Facebook shareholders have reportedly alleged that the social media giant overpaid $5 billion (roughly Rs. 36,928 crores) to the American antitrust watchdog to protect CEO Mark Zuckerberg from personal liability related to the Cambridge Analytica data leak probe. The shareholders said to have alleged in two lawsuits, which were filed last month but made public on Tuesday, that Facebook's board allowed the company to pay extra on top of the fine sought by the Federal Trade Commission (FTC) in 2019. The lawsuits, reportedly filed in Delaware, cite internal discussions among the board members. Cambridge Analytica, a political consulting firm, is said to have improperly obtained personal data of 87 million Facebook users for advertising during the 2016 US Presidential elections.
In a long Twitter thread, Jason Kint, the Chief Executive Officer of Digital Content Next, a trade group for digital content producers, outlined the major points of the lawsuits that together run over 600 pages. He called it the "mother of all lawsuits".
He primarily outlined four plaintiff allegations, which included Facebook spending billions to protect Zuckerberg personally and that the CEO misled the US Congress while appearing before it in connection with the Cambridge Analytica probe in April 2018.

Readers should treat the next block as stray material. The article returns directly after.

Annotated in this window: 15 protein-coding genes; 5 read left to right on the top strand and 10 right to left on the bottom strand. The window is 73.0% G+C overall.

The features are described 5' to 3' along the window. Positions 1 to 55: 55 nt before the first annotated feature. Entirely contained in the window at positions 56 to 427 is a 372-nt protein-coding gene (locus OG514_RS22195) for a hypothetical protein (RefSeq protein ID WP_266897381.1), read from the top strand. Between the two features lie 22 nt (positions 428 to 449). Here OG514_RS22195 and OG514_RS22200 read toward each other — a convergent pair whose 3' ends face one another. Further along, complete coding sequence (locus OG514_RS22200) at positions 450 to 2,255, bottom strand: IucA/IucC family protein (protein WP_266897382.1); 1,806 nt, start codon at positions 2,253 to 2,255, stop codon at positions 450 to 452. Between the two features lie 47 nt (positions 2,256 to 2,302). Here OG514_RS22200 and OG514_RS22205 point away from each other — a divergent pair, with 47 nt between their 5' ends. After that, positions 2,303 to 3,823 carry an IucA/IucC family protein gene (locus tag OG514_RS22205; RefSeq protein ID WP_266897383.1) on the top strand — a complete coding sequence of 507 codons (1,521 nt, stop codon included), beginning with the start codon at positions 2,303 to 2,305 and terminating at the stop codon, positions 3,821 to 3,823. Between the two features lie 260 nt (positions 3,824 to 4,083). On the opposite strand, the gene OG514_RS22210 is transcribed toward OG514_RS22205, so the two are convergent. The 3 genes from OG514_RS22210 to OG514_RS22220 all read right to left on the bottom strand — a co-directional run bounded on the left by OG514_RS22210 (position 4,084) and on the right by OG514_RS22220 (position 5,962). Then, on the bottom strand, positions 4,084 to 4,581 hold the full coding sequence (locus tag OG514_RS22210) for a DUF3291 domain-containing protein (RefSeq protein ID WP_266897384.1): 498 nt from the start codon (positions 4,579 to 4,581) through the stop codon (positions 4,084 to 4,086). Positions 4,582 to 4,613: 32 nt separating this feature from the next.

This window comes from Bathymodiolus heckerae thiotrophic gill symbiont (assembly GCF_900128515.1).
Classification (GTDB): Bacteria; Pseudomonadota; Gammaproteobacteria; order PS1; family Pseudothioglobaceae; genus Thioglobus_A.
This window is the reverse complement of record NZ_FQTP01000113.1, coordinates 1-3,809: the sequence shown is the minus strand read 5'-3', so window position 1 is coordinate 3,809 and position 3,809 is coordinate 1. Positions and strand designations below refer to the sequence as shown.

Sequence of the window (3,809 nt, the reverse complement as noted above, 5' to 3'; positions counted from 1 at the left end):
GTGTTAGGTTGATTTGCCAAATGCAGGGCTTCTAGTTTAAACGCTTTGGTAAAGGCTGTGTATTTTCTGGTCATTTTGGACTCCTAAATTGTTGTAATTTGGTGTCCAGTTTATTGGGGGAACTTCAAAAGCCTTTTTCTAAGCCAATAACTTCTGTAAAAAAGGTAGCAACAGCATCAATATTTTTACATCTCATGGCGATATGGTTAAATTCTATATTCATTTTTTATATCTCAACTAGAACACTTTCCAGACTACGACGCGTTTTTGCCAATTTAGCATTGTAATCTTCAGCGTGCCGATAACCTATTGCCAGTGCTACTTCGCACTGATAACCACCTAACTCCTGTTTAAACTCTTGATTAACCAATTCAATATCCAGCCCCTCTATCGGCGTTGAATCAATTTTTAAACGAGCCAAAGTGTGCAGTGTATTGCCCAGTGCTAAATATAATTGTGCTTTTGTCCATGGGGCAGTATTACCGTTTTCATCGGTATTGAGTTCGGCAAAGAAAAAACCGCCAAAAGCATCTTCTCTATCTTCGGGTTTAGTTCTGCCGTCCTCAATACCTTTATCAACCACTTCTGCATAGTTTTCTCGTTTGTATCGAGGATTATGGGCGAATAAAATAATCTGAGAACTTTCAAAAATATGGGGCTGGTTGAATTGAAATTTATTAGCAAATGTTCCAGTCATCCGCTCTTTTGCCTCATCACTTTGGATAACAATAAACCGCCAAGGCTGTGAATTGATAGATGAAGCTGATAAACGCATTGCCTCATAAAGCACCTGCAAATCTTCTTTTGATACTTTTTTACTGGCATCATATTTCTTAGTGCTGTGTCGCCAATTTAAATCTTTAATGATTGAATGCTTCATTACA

The FTC began investigating Facebook in 2018, focusing on whether the company violated a legal agreement it had with the US government to keep its users' data private.
The complaints say the defendants, who include Facebook COO Sheryl Sandberg, were aware of the threat Facebook's “illegal course of conduct” posed to the company, which was akin to an “epic governance failure”.
On Insider trading allegations, Kint said they relate to hundreds of millions to billions made by insiders who would have been aware or neglected their governance duties.
Concluding the tread, the DCN chief said that everyone reading the posts should keep in mind that these are plaintiffs' claims.
The Twitter thread specifically points out an allegation the Facebook shareholders have made in the lawsuits that Zuckerberg, during his testimony before the US Congress, claimed Facebook doesn't collect data from other apps. Kint said, “It (the lawsuit) doesn't mince words. ‘The Zuckerberg testimony quoted in the immediately preceding paragraph is materially false and misleading'.”
On the same day the FTC settlement was announced, the Securities and Exchange Commission announced it would fine Facebook $100 million (roughly Rs. 7.38 crores) as part of a settlement.
This week on Orbital, the Gadgets 360 podcast, we discuss iPhone 13, new iPad and iPad mini, and Apple Watch Series 7 — and what they mean to the Indian market. Orbital is available on Apple Podcasts, Google Podcasts, Spotify, Amazon Music and wherever you get your podcasts.